Birch Paper Company - Case Study

Topics: Cost, Pricing, Costs Pages: 6 (1695 words) Published: June 9, 2005
To: Commercial Vice President

Birch Paper Company

Although the current financial implications for Birch Paper Company are not substantial, as the contract in question is less than 5% of the volume in any division, it is imperative that Birch Company establishes and addresses its transfer price policies and procedures with each division. This will ensure that the divisions are not putting their objectives ahead of the Company's and as a result, not maximizing the overall revenues and profits of Birch Paper Company. This report will highlight the issues while providing a complete analysis and recommendation for you to consider.


In examining the information provided by Birch Paper Company (BPC) it became apparent that due to the decentralized manner in which BPC operates its four production divisions, the overall maximization of profits for BPC could be jeopardized if policies and procedures are not immediately established for setting transfer prices between divisions. Although, the decentralization of BPC's divisions certainly have proved successful in the past, it is critical for BPC to establish more concise guidelines to ensure that all the decisions that are made by each division are goal congruent and maximizing BPC's profits.

The transfer price issue has come to your attention as a result of the Northern Division's request for bids on corrugated boxes from the Thompson Division and from two outside companies, West Paper Company and Eire Papers Limited. Because each Birch Division manager is encouraged to go with the most cost effective supplier, Mr. Kenton was troubled, as he did not find the current internal transfer price competitive, as the offer was 10% over the going market rate. As a result of the current dysfunctional transfer pricing policy, the division would undoubtedly go with an external supplier, even though it may not be in the best interest of BPC. Thus, the transfer pricing policy must be examined and addressed to insure the long-term growth and sustainability of BPC is not being compromised for short-term divisional gains.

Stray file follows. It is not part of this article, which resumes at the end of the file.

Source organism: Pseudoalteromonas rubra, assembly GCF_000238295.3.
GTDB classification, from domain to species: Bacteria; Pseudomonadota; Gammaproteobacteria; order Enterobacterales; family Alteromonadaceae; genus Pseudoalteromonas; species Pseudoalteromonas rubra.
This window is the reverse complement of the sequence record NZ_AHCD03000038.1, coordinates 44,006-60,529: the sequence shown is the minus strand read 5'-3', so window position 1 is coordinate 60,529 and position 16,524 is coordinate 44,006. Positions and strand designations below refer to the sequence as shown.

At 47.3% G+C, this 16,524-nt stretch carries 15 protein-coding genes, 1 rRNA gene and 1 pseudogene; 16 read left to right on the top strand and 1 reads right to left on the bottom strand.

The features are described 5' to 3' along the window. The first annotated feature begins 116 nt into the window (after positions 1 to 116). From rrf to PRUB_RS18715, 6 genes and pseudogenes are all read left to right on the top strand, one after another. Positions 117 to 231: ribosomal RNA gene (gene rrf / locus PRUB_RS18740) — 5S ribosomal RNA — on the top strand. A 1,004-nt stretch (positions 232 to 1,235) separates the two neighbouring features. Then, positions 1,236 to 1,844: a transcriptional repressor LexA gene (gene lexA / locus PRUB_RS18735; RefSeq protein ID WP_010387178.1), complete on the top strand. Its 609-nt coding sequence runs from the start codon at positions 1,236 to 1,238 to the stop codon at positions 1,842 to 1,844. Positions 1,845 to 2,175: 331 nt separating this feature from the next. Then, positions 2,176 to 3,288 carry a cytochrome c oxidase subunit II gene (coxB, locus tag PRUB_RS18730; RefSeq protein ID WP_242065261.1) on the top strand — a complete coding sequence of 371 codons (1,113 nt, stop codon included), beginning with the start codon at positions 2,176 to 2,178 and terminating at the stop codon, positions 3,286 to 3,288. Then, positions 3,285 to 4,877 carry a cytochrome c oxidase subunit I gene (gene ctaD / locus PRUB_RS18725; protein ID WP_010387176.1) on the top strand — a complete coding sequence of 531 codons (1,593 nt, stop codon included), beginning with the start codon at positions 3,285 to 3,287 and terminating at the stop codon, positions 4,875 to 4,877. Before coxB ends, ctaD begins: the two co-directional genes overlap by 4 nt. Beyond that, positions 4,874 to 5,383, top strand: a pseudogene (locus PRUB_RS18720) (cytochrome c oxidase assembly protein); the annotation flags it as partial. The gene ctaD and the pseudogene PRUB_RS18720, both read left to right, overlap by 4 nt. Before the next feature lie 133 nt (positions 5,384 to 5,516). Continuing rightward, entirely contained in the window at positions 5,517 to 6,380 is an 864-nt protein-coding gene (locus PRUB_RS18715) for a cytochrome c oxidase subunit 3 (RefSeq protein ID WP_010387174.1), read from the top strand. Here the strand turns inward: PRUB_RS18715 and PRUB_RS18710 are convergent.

This analysis will first examine the market rate transfer prices and determine which bid the Northern Division would have made. The analysis will than examine the transfer prices at cost ("out of pocket costs" or variable costs) and determine which bid the Northern Division would have made. Finally, the analysis will highlight, which transfer price strategy would result in BPC maximizing profits and why.

Exhibit 1

Market Price - Sell $280 (70% 400) $480

Transfer Cost $280 (70% 400) $480

Market Price

Variable Costs $168 (60% 280) $120 (30% 400) $288

Variable Costs - Out of Pocket Costs

$430 $391* ($432 - $36 - $5)

On analyzing the Southern Division's cost structure, it was determined, that they have variable costs of $168 / 1000 boxes. The Division than marks up its products to the going market rate of $280 / 1000 boxes to either sell externally or transfer internally to the Thompson Division. (Exhibit 1) The Division is also running below capacity and has excess inventory, which is the first indication that the prevailing market rate may not always be the optimal price to charge for internal transfers.

On analyzing the Thompson Division's cost structures, it was determined that they have variable costs of $120 / 1000 boxes, as well as having transferred in costs of $280 / 1000 boxes from the Southern Division. The Division than marks up its products to $480 / 1000 boxes to either sell externally or transfer internally to the Northern Division. (Exhibit 1) It is also important to note, that the division has not been at capacity the past few months and that the selling price or market transfer prices of the products are actually higher than the going market rate.

On evaluating the Northern Division's bid options, Mr. Kenton has an internal bid from the Thompson Division of $480 / 1000 boxes and two external bids: West Paper...
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